Improved hygiene and reduced exposure to microbes have both been suggested as possible causes of the rapid rise of atopy in Western societies. But previous studies have presented results that argue both for, and against, such a hypothesis. In 7 April The Lancet Marko Kalliomäki and colleagues from Turku University Hospital in Finland suggest that specific microbes in the commensal gut microflora can prevent atopic disease.

In a double-blind randomised placebo-controlled trial, Kalliomäki et al gave daily doses of 1010 colony forming units of Lactobacillus GG prenatally to mothers with a family history of atopy and postnatally, for 6 months, to their infants. The frequency of atopic eczema in the Lactobacillus GG group was half that of the placebo group (15/64 [23%] vs 31/68 [46%] (Lancet 2001, 357:1076-1079).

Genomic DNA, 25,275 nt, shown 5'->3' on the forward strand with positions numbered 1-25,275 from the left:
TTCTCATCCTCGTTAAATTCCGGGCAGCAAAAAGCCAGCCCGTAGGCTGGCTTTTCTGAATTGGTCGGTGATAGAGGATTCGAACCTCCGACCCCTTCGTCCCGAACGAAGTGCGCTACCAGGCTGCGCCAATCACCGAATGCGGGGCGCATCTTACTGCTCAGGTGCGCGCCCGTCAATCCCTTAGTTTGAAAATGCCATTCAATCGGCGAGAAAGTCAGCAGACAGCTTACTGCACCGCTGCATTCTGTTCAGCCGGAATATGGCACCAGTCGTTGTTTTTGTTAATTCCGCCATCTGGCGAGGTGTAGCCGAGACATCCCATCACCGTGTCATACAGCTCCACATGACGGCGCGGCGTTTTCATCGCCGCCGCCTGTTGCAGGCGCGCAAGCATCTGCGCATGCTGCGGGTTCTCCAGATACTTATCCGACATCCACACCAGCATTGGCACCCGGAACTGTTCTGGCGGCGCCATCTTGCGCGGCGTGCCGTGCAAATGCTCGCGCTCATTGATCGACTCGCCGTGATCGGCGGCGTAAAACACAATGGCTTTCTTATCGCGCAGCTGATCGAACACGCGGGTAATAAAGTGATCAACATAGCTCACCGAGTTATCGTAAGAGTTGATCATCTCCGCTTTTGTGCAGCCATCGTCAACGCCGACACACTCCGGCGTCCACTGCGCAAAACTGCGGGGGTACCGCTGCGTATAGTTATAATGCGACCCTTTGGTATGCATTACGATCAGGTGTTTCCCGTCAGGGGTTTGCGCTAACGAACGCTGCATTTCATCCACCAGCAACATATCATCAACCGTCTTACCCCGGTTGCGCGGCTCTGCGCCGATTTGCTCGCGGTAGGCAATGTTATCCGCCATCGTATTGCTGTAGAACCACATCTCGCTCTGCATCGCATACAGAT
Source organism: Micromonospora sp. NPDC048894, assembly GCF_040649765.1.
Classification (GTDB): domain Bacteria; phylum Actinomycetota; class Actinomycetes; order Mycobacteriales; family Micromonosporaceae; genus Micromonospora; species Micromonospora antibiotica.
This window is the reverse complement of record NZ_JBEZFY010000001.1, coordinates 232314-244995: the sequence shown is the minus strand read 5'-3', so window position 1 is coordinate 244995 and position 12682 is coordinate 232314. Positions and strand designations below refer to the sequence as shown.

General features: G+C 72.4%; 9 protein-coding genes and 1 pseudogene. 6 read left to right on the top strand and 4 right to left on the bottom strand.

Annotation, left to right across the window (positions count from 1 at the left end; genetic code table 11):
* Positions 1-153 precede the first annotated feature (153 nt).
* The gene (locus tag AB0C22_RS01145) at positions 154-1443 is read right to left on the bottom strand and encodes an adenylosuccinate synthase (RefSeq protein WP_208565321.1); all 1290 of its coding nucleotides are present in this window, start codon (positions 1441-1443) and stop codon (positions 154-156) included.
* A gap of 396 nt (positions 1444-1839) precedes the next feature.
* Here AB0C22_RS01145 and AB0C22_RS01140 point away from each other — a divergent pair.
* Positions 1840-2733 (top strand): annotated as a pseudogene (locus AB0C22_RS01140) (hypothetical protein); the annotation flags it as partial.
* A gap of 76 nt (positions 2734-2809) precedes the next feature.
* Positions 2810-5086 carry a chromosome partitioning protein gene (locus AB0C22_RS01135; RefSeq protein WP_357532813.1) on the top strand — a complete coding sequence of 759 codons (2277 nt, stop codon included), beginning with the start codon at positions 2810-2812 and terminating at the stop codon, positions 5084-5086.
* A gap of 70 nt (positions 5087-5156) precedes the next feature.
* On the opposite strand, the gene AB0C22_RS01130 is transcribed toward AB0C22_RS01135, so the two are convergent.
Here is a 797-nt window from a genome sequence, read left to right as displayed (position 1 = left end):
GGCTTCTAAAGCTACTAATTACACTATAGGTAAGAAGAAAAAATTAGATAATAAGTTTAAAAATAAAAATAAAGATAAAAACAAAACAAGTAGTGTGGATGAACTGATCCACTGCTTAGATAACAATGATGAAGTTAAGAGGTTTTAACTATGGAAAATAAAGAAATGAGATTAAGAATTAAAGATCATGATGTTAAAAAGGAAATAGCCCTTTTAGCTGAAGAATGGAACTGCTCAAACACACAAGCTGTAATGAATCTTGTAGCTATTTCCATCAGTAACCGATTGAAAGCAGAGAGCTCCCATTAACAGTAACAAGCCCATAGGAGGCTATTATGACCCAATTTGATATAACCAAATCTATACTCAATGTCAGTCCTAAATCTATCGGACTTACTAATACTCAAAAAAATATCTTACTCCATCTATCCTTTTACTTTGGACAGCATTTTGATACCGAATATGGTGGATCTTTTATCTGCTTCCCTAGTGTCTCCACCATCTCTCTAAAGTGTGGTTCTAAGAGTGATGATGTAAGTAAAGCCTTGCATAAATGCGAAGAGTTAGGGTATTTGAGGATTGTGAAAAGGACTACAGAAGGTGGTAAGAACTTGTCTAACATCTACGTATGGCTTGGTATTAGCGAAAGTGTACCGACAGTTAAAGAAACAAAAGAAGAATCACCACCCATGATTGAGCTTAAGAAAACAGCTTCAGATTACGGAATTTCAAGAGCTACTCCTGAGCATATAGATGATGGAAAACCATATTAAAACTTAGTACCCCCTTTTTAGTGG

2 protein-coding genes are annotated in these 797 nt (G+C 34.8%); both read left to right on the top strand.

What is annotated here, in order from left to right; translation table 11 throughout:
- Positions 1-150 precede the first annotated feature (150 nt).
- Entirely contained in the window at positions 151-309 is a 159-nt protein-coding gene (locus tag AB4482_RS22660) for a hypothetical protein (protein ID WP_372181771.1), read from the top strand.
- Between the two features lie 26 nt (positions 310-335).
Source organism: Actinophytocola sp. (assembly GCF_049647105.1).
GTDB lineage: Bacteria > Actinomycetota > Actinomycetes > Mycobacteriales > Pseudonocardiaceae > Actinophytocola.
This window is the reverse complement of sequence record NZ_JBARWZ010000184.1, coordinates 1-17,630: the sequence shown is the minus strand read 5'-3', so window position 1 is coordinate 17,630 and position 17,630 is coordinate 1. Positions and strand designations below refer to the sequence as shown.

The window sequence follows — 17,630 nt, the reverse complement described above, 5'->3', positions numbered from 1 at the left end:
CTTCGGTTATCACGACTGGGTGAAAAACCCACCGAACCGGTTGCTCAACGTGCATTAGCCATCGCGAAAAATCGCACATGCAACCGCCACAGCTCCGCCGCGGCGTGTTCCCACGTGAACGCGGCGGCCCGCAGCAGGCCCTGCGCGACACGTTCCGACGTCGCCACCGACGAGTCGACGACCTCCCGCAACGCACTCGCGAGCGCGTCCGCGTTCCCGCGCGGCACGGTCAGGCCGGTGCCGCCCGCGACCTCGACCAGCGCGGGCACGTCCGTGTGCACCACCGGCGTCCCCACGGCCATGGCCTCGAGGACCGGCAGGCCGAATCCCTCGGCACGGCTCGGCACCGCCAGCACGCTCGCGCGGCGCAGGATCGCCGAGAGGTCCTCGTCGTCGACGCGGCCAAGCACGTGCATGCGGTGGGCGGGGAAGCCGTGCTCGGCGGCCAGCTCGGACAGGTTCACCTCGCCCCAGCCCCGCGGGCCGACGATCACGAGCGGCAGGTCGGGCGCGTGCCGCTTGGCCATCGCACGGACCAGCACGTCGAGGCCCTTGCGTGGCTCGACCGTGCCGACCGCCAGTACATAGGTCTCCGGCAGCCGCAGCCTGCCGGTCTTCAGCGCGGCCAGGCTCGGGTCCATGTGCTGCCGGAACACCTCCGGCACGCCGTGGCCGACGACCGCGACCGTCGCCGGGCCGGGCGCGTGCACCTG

In atopic individuals the characteristic T-helper-2-dominant immunity present from birth is intensified, leading to the subsequent development of atopic...

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